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From the Word: 24 As for you, let what you heard from the beginning abide in you. If what you heard from the beginning abides in you, you will also abide in the Son, and in the Father. 25 And this is the promise that he promised to us: the life eternal. (1 John 2:24–25)
From the Confessions: The Large Catechism, Introduction
Therefore, I beg these lazy paunches, such presumptuous saints, to be persuaded and believe for God’s sake that they are very truly not so learned or such great doctors as they imagine. They are never to presume that they have finished learning the parts of the Catechism, or know it well enough in all details, even though they think that they know it ever so well. Even if they knew and understood it perfectly (which is impossible in this life), if they read it, meditated upon it, and spoke about it every day, there are many fruitful benefits still to be obtained. The Holy Spirit is present in such reading, meditation, and conversation, granting ever new and more light and piety, so that we enjoy and appreciate it better every day. For Christ has promised this: “For where two or three are assembled in my name, I am there in the midst of them” (Matt 18:20).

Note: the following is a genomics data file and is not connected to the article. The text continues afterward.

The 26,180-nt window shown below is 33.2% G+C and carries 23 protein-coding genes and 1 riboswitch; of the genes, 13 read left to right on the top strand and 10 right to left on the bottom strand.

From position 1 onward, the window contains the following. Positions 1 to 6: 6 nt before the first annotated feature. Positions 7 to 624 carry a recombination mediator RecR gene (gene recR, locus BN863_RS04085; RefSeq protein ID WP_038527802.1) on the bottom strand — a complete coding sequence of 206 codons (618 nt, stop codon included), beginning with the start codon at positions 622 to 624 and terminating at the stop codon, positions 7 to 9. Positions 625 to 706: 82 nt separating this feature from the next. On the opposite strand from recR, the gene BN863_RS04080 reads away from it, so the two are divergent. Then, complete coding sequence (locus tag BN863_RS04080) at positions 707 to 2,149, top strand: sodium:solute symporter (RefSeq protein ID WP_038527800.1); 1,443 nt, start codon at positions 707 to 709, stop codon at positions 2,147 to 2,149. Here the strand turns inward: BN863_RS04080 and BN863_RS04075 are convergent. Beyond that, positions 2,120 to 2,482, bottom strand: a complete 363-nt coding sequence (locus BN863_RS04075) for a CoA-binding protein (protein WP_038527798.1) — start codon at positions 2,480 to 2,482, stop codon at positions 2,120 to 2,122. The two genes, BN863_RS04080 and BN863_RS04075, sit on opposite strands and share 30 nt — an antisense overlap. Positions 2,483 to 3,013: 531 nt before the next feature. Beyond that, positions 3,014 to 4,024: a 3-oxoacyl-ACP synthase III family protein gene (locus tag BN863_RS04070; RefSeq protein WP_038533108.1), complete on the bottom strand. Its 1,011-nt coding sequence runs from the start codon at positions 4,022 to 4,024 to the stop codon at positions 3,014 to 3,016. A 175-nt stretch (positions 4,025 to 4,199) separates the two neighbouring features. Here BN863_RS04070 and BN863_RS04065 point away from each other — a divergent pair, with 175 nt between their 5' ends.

Pulling It Together: What goes for the pastors and theologians, goes, of course, for the whole church. None of us should presume that we have learned the Catechism, the basics of the Christian faith. The best that much of the church ever does, is recite the Lord’s Prayer and the Apostles Creed on the Lord’s Day. Never mind the Ten Commandments or a deeper appreciation for the Sacraments.
This, though, is largely the fault of pastors. Pastors must find ways to weave the various parts of the Catechism into the whole fabric of the church. What if announcements (God forbid that we should neglect such an important feature of worship!) were concluded with the congregation reciting the Ten Commandments? What would happen to the people if the sermon spoke to the assorted allusions to the Catechism in each of the readings for the day?
Then, if the people would only talk about it all, instead of just going to lunch and a nap, what would happen to the church? It almost seems like we do not want Christ among us. For, if we did want him present, we would converse about such things, and pray together. And we would do it often, and in our homes, instead of waiting for the next Sunday to roll around. Every time we did these things, Christ Jesus would be present, and his Spirit would give us new life and greater faith as we remembered together the things that we heard at the beginning of faith.
Prayer: Help me remember and appreciate, Lord Jesus, the basics of faith in you. Amen.
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Why Did Jesus Have to Die? is a six-week Bible Study that examines the most profound event of salvation history — the crucifixion of our Lord Jesus Christ — exploring from a biblical perspective what is known as the doctrine of the Atonement.